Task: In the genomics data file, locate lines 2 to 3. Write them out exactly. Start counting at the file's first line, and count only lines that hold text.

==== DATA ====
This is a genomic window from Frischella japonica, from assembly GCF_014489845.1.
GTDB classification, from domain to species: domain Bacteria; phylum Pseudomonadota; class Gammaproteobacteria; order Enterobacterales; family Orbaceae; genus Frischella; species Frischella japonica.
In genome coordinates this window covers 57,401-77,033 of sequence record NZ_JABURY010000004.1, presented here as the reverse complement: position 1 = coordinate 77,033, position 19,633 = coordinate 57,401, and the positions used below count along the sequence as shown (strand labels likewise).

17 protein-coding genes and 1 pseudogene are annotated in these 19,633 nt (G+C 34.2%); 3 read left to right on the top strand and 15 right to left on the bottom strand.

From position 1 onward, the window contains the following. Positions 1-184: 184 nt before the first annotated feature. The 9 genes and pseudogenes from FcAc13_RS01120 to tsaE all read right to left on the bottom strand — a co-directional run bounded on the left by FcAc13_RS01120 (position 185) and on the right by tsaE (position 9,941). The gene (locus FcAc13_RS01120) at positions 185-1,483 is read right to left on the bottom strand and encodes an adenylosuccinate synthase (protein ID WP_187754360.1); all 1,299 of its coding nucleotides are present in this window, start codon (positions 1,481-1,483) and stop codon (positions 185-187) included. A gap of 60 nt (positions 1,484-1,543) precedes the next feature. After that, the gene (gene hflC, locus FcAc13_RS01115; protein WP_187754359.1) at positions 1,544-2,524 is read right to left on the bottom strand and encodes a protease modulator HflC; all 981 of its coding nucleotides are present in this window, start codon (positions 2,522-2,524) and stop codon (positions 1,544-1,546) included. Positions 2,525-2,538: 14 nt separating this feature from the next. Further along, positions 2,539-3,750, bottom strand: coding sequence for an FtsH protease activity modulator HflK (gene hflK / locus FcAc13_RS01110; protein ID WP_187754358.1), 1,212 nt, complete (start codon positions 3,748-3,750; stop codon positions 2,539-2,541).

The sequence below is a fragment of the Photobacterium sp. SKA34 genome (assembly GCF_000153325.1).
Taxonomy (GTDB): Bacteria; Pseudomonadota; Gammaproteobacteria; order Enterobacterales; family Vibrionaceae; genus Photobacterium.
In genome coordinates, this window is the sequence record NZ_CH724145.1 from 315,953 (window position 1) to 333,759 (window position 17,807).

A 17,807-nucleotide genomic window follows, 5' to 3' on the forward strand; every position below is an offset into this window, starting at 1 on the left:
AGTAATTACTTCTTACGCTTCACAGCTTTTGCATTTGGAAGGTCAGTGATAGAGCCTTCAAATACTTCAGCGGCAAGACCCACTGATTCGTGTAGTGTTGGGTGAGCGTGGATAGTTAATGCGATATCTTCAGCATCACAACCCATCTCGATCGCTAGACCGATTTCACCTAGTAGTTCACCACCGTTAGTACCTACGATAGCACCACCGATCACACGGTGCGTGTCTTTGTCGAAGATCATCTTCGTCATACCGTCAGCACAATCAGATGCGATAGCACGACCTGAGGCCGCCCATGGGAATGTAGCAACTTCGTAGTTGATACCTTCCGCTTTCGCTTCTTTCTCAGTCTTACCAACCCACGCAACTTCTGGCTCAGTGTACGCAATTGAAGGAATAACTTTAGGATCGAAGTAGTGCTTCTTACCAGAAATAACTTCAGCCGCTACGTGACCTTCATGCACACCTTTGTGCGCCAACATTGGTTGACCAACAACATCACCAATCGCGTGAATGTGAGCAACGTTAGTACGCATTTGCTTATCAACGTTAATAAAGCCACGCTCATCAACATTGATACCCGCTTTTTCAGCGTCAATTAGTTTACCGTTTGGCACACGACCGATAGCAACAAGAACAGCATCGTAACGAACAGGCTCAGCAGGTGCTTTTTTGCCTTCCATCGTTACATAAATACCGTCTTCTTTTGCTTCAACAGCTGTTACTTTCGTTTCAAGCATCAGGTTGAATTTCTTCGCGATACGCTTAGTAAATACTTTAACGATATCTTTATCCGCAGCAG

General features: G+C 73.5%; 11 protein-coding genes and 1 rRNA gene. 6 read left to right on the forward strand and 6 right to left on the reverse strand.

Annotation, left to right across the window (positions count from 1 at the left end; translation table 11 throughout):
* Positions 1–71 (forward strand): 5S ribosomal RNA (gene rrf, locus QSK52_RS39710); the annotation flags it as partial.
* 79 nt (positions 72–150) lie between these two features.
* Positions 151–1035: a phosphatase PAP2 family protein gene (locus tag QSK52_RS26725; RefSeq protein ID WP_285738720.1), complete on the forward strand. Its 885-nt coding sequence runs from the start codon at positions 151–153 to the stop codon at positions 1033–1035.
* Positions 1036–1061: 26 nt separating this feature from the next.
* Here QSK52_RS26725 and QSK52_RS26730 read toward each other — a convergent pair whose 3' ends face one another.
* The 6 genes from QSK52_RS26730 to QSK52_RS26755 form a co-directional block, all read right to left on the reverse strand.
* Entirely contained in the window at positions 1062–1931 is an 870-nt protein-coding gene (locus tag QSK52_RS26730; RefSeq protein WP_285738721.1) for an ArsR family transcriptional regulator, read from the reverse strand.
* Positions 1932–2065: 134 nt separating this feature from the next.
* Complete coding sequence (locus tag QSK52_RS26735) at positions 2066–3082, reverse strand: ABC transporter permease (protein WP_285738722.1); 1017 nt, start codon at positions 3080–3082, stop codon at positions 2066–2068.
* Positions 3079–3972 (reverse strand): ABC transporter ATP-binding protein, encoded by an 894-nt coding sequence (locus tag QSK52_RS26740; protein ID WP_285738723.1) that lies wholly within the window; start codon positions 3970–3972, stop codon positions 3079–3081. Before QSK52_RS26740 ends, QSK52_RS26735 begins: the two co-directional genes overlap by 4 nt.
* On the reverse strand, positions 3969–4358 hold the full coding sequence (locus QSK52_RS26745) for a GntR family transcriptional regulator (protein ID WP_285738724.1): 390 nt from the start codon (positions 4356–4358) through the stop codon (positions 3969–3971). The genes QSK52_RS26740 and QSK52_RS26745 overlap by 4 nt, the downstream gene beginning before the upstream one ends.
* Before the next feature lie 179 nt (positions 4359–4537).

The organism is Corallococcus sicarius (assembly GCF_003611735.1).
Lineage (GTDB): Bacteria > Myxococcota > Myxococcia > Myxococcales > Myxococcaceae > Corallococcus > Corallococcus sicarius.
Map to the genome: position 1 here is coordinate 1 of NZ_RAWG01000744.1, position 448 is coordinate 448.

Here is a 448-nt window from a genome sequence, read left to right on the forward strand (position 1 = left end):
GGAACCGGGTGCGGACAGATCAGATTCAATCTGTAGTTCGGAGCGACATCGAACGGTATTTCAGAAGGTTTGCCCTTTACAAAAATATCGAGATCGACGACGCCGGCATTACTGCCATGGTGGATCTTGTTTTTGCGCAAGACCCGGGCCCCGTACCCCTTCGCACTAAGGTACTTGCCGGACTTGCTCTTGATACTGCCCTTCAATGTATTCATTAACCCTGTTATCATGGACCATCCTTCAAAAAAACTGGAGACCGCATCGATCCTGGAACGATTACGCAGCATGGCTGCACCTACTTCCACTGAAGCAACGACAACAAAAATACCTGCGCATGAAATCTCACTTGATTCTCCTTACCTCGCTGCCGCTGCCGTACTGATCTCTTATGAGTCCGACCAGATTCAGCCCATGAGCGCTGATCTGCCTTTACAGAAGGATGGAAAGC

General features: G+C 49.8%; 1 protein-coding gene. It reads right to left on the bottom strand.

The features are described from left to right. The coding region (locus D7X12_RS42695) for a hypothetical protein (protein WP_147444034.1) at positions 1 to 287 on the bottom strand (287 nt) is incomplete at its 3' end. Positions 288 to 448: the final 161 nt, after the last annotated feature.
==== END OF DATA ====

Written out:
GTDB classification, from domain to species: domain Bacteria; phylum Pseudomonadota; class Gammaproteobacteria; order Enterobacterales; family Orbaceae; genus Frischella; species Frischella japonica.
In genome coordinates this window covers 57,401-77,033 of sequence record NZ_JABURY010000004.1, presented here as the reverse complement: position 1 = coordinate 77,033, position 19,633 = coordinate 57,401, and the positions used below count along the sequence as shown (strand labels likewise).